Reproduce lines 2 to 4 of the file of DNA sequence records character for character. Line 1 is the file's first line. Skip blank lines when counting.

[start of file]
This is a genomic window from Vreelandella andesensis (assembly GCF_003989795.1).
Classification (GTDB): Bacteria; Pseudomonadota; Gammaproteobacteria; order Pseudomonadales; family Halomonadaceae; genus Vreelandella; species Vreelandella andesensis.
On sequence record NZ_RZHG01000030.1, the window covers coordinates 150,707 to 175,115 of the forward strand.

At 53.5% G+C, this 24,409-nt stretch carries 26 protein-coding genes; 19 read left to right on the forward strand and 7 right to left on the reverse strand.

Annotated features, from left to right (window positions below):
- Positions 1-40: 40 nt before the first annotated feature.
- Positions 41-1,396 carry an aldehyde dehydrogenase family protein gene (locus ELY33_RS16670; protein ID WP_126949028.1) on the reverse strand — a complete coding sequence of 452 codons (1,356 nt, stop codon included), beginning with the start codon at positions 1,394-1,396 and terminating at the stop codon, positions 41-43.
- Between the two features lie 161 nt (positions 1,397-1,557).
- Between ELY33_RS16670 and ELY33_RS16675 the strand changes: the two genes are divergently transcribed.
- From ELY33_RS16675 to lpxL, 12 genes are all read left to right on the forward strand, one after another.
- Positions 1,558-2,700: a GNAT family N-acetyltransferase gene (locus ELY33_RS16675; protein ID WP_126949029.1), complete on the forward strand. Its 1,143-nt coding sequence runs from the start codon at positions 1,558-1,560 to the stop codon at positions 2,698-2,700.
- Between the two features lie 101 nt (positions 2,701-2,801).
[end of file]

Classification (GTDB): Bacteria; Pseudomonadota; Gammaproteobacteria; order Pseudomonadales; family Halomonadaceae; genus Vreelandella; species Vreelandella andesensis.
On sequence record NZ_RZHG01000030.1, the window covers coordinates 150,707 to 175,115 of the forward strand.

At 53.5% G+C, this 24,409-nt stretch carries 26 protein-coding genes; 19 read left to right on the forward strand and 7 right to left on the reverse strand.